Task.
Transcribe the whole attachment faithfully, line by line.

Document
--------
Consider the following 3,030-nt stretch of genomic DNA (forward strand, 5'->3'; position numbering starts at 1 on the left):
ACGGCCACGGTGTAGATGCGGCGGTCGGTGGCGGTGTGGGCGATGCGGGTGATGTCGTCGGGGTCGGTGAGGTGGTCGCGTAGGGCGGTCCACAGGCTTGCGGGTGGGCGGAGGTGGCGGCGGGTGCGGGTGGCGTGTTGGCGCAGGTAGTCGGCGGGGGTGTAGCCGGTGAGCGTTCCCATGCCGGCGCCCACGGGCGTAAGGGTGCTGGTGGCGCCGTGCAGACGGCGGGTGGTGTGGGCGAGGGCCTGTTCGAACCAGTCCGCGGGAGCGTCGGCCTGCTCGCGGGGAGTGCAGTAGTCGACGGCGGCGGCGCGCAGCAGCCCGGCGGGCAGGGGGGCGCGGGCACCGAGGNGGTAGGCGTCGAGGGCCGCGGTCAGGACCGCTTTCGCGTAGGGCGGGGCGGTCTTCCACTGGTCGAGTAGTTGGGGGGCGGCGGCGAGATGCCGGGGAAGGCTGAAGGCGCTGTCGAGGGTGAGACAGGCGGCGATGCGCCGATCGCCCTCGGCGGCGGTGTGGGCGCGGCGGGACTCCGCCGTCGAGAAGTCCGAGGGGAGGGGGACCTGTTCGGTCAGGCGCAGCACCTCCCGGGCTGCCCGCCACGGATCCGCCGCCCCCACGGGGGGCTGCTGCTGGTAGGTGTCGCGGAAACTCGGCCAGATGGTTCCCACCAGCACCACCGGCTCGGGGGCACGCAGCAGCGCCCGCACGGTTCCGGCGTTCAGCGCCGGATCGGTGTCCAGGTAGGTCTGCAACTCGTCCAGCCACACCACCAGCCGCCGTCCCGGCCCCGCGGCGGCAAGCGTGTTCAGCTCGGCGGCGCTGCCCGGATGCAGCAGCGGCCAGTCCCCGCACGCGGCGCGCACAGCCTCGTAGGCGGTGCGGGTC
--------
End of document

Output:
Consider the following 3,030-nt stretch of genomic DNA (forward strand, 5'->3'; position numbering starts at 1 on the left):
ACGGCCACGGTGTAGATGCGGCGGTCGGTGGCGGTGTGGGCGATGCGGGTGATGTCGTCGGGGTCGGTGAGGTGGTCGCGTAGGGCGGTCCACAGGCTTGCGGGTGGGCGGAGGTGGCGGCGGGTGCGGGTGGCGTGTTGGCGCAGGTAGTCGGCGGGGGTGTAGCCGGTGAGCGTTCCCATGCCGGCGCCCACGGGCGTAAGGGTGCTGGTGGCGCCGTGCAGACGGCGGGTGGTGTGGGCGAGGGCCTGTTCGAACCAGTCCGCGGGAGCGTCGGCCTGCTCGCGGGGAGTGCAGTAGTCGACGGCGGCGGCGCGCAGCAGCCCGGCGGGCAGGGGGGCGCGGGCACCGAGGNGGTAGGCGTCGAGGGCCGCGGTCAGGACCGCTTTCGCGTAGGGCGGGGCGGTCTTCCACTGGTCGAGTAGTTGGGGGGCGGCGGCGAGATGCCGGGGAAGGCTGAAGGCGCTGTCGAGGGTGAGACAGGCGGCGATGCGCCGATCGCCCTCGGCGGCGGTGTGGGCGCGGCGGGACTCCGCCGTCGAGAAGTCCGAGGGGAGGGGGACCTGTTCGGTCAGGCGCAGCACCTCCCGGGCTGCCCGCCACGGATCCGCCGCCCCCACGGGGGGCTGCTGCTGGTAGGTGTCGCGGAAACTCGGCCAGATGGTTCCCACCAGCACCACCGGCTCGGGGGCACGCAGCAGCGCCCGCACGGTTCCGGCGTTCAGCGCCGGATCGGTGTCCAGGTAGGTCTGCAACTCGTCCAGCCACACCACCAGCCGCCGTCCCGGCCCCGCGGCGGCAAGCGTGTTCAGCTCGGCGGCGCTGCCCGGATGCAGCAGCGGCCAGTCCCCGCACGCGGCGCGCACAGCCTCGTAGGCGGTGCGGGTC